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Assembler Programming Introduction

© Copyright IBM Corp., 2000, 2004. All rights reserved.


Assembler Programming Introduction

Course Details

Audience

This is an introductory level course for application and system programmers and others who wish to write
programs in Assembler Language. In addition, it is an appropriate introduction for individuals wishing a basic
introduction to System z architecture.

Prerequisites

The student should have a basic knowledge of computing concepts and terminology, and should be able to
program in a high level language.

Introduction © Copyright IBM Corp., 2000, 2004. All rights reserved. Page 2 of 58
Assembler Programming Introduction

Course Introduction
Assembler Language Introduction provides a basic introduction to programming at the Assembler level. The
architecture to programming at the Assembler level. The architecture of IBM System z is presented, with an
emphasis on storage addressing, use of registers and instruction formats.

The first unit, Assembler Language Overview, explains the format of both Assembler Language and
Machine Language instructions and is presented, along with the operation of the Assembler program, which
translates one to the other.

The second unit, Memory Usage, explains the methods of memory storage and allocation, arithmetical
operations of decimal, binary and hexadecimal numbers and the conversion from one system to the other.

The third unit, Addressing and Instructions, explains the difference between Assembler instructions,
Machine instructions and macro instructions, and how each is used.

The fourth unit, Program Development Process, describes the use of Assembler language syntax and the
conversion of Assembler Language to Machine Language using the Assembler Program.

The fifth unit, Defining Data unit, explains the Assembler instructions used in defining storage and data
areas, along with the use of literals.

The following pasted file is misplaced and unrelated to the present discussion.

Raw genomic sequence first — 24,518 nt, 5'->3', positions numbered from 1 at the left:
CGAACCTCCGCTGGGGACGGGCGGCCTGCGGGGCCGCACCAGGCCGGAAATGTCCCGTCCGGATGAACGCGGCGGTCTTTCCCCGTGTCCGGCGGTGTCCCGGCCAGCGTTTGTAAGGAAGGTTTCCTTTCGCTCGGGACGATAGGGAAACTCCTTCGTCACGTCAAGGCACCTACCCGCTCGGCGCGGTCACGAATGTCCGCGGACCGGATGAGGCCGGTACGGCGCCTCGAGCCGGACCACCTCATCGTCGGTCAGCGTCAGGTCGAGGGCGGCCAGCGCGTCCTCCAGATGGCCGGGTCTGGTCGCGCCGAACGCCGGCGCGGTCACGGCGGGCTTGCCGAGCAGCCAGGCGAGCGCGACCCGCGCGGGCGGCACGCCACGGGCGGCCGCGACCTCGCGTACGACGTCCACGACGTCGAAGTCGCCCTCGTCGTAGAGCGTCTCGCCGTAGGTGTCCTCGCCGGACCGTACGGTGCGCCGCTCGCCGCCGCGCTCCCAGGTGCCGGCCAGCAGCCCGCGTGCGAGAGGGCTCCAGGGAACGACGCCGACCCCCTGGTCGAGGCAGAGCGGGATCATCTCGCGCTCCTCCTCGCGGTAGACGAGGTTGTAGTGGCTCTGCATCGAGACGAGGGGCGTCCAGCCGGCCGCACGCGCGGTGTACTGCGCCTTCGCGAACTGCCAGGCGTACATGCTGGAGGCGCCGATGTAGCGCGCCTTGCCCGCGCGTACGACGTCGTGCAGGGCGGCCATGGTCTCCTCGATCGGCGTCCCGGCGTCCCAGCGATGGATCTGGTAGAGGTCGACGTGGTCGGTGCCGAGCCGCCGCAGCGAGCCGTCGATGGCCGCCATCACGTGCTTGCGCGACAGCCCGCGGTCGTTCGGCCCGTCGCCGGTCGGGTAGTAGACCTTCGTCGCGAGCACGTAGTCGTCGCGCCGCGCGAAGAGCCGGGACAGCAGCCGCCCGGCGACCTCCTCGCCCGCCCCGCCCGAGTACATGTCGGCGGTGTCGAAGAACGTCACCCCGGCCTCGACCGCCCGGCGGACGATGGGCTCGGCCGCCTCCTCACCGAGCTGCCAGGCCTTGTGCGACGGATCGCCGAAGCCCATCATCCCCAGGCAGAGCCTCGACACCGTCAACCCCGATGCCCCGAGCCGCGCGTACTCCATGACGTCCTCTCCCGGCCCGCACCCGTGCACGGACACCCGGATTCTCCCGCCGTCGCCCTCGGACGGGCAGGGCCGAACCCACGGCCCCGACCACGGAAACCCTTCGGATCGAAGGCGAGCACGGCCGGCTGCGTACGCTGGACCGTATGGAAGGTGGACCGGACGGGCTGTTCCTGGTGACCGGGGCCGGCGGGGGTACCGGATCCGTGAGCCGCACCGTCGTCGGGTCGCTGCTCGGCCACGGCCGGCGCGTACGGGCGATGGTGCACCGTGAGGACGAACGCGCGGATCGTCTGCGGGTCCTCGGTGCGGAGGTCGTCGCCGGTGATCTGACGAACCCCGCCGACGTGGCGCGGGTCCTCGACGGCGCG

Introduction © Copyright IBM Corp., 2000, 2004. All rights reserved. Page 3 of 58
Assembler Programming Introduction

Course Objectives

At the end of this course, you will be able to:

• Identify the major functions of an Assembler Language


program

• Trace the execution cycle of program instructions

• Provide a rationale for using Assembler Language

• Convert numbers and perform arithmetic between any


two of binary, decimal or hexadecimal

• Identify the parts of an Assembler Language instruction

• Convert instructions from Assembler Language format to


Machine Language

Continued…
Introduction © Copyright IBM Corp., 2000, 2004. All rights reserved. Page 4 of 58
Assembler Programming Introduction

Course Objectives (cont’d)

At the end of this course, you will be able to:

• Describe the characteristics of program flow

• Identify the coding format rules and major functions


associated with Assembler Language

• Identify the steps in converting an Assembler Language


program into an executable Machine Language program

• Describe the information provided in an Assembler


Language program listing

Introduction © Copyright IBM Corp., 2000, 2004. All rights reserved. Page 5 of 58
Assembler Programming Introduction

UNIT Assembler Language Overview

Topics:
 Language Hierarchy

 Assembler Program Components

 Program Components

© Copyright IBM Corp., 2000, 2004. All rights reserved. Page 6 of 58


Assembler Programming Introduction
Unit: Assembler Language Overview

Unit Introduction

Assembler Language is the language most closely related to the instruction set of a computer –
its Machine Language. This unit answers some fundamental questions that many students ask
when beginning to learn this language.

Introduction © Copyright IBM Corp., 2000, 2004. All rights reserved. Page 7 of 58
Assembler Programming Introduction
Unit: Assembler Language Overview

Unit Objectives

At the end of this topic, you will be able to:

• Identify the functions of an Assembler program

• Specify how Machine Language, Assembler Language


and High Level Languages differ

• Identify advantages of coding in Assembler Language

• Order the steps in preparing an Assembler program for


execution

Introduction © Copyright IBM Corp., 2000, 2004. All rights reserved. Page 8 of 58
Assembler Programming Introduction

UNIT Assembler Language Overview

Topics:
 Language Hierarchy

 Assembler Program Components

 Program Components

© Copyright IBM Corp., 2000, 2004. All rights reserved. Page 9 of 58


Assembler Programming Introduction
Unit: Assembler Language Overview Topic: Language Hierarchy

Topic Objectives

At the end of this topic, you will be able to:

• Identify functions of an Assembler program

• Specify how characteristics of Machine Language differ


from Assembler Language

• Identify advantages of coding in Assembler Language

• Order the steps in preparing an Assembler program for


execution

Introduction © Copyright IBM Corp., 2000, 2004. All rights reserved. Page 10 of 58
Assembler Programming Introduction
Unit: Assembler Language Overview Topic: Language Hierarchy

Using Computers for Various Functions

How can computers be used?

The usefulness of computers can be highlighted